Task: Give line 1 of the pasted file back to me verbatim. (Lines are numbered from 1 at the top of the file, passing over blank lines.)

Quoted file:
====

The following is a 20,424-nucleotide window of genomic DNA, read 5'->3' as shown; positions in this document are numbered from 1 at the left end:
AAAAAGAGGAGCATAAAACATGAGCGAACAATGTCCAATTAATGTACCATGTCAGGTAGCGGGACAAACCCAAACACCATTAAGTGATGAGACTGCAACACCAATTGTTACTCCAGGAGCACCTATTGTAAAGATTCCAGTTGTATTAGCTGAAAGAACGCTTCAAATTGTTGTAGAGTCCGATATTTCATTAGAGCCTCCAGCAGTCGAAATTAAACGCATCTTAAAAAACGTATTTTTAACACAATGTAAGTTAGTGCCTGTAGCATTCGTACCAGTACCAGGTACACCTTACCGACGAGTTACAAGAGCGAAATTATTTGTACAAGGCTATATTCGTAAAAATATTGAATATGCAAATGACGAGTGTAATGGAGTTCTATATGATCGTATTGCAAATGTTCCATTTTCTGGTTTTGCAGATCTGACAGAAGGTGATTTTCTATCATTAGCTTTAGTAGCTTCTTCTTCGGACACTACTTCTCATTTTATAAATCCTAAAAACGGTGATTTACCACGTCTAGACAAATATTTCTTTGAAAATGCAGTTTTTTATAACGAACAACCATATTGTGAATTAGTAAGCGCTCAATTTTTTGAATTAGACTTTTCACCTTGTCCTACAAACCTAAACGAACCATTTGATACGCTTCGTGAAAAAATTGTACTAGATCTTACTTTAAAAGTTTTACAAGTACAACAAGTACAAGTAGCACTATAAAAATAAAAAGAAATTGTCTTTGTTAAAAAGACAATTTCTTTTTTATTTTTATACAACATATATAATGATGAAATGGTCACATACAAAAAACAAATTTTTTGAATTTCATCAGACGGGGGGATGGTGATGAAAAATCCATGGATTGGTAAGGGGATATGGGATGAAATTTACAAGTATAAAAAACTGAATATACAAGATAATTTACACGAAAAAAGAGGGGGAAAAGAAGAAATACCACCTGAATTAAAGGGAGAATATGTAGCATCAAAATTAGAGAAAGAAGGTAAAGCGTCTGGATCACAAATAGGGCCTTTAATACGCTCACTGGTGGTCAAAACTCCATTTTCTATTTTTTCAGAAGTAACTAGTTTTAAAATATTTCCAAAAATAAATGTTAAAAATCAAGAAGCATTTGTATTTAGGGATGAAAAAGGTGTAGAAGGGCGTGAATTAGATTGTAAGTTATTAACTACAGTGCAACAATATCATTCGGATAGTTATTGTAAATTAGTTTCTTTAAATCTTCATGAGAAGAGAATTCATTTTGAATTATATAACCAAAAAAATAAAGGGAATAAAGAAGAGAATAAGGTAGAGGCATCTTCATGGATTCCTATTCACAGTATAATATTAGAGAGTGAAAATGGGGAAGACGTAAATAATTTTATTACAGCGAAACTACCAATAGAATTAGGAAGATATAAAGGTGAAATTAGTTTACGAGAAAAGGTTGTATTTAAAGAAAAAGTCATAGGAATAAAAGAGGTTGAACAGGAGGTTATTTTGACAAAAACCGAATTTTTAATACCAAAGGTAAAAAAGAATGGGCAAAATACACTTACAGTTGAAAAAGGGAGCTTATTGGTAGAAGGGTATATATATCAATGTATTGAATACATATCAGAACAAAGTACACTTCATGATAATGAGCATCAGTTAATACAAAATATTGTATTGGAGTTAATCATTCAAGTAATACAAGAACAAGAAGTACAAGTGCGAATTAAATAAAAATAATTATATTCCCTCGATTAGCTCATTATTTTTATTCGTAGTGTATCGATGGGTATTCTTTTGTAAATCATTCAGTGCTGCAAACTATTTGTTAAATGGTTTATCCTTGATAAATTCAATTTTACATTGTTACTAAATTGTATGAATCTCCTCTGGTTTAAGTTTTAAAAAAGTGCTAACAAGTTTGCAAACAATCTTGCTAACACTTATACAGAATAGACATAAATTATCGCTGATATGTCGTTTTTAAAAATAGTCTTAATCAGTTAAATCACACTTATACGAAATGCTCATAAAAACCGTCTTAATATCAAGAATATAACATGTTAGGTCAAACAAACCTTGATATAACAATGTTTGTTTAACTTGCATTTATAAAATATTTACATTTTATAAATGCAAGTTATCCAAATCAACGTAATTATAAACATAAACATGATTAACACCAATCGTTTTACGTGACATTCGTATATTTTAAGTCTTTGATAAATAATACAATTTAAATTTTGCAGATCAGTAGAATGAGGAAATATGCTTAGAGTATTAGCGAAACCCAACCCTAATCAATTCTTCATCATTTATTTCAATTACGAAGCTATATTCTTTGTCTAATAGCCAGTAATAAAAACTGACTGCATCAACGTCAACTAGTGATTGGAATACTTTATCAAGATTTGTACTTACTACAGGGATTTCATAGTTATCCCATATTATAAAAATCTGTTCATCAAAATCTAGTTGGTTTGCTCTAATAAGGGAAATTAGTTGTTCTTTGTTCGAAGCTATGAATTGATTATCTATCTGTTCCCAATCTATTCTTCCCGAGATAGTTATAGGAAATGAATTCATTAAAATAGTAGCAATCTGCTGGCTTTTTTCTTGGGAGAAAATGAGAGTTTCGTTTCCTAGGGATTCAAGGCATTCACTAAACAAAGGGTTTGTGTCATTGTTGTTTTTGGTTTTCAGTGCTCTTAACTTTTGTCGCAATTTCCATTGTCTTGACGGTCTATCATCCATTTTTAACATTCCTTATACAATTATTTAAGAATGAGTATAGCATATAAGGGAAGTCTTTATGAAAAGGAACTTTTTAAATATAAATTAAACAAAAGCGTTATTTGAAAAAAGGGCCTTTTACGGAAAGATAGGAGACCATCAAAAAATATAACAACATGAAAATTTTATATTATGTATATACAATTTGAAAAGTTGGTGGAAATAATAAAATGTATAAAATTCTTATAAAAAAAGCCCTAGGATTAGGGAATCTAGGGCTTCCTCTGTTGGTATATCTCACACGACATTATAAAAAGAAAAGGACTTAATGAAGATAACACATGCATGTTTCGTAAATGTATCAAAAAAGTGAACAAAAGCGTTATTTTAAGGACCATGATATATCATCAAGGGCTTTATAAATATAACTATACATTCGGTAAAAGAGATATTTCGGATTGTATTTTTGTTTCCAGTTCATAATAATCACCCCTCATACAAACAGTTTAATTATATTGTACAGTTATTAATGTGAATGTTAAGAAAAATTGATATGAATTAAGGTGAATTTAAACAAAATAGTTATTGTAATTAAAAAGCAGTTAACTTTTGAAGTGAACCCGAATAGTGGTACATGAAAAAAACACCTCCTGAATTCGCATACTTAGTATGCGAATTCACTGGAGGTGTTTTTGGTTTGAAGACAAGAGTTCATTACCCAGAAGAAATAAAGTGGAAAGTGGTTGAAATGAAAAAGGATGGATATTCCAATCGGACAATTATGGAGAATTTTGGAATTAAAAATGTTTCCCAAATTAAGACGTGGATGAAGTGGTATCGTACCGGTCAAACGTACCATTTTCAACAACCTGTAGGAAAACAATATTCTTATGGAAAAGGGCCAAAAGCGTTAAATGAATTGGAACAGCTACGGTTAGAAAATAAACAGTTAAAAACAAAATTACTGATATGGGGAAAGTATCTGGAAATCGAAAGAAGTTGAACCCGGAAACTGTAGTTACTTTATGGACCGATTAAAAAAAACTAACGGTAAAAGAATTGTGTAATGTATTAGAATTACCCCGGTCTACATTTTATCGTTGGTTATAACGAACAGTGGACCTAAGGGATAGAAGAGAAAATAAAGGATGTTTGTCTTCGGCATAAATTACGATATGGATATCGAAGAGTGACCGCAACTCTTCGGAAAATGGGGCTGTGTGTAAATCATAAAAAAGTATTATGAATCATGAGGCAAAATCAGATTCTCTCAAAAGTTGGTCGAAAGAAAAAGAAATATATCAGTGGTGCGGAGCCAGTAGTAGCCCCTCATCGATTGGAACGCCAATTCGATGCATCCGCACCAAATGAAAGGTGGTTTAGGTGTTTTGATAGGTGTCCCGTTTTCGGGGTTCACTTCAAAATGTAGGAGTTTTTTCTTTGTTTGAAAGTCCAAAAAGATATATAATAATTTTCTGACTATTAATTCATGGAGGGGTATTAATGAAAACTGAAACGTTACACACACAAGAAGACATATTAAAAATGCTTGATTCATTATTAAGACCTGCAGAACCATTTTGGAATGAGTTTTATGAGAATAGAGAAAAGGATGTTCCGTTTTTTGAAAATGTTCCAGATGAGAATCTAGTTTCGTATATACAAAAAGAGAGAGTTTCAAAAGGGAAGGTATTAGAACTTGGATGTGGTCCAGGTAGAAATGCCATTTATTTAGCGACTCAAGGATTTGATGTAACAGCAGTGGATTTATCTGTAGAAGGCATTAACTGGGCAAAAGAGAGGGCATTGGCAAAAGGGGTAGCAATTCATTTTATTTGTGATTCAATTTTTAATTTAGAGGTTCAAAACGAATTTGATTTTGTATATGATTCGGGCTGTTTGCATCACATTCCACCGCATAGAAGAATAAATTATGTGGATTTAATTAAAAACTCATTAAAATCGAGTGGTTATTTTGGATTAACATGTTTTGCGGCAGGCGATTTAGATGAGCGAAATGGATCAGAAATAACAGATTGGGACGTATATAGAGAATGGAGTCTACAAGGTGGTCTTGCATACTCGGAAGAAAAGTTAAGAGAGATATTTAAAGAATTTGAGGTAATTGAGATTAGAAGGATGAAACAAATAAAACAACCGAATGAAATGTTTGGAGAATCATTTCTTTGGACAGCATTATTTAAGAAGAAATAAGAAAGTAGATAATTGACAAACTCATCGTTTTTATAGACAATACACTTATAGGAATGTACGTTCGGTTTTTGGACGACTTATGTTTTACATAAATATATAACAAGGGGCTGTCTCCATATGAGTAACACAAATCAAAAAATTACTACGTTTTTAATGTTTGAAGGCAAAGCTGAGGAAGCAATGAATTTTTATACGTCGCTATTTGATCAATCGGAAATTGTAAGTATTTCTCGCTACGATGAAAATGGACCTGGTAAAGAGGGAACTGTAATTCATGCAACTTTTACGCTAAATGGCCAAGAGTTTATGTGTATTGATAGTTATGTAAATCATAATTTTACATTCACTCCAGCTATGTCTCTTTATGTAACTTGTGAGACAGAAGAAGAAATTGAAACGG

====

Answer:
The following is a 20,424-nucleotide window of genomic DNA, read 5'->3' as shown; positions in this document are numbered from 1 at the left end: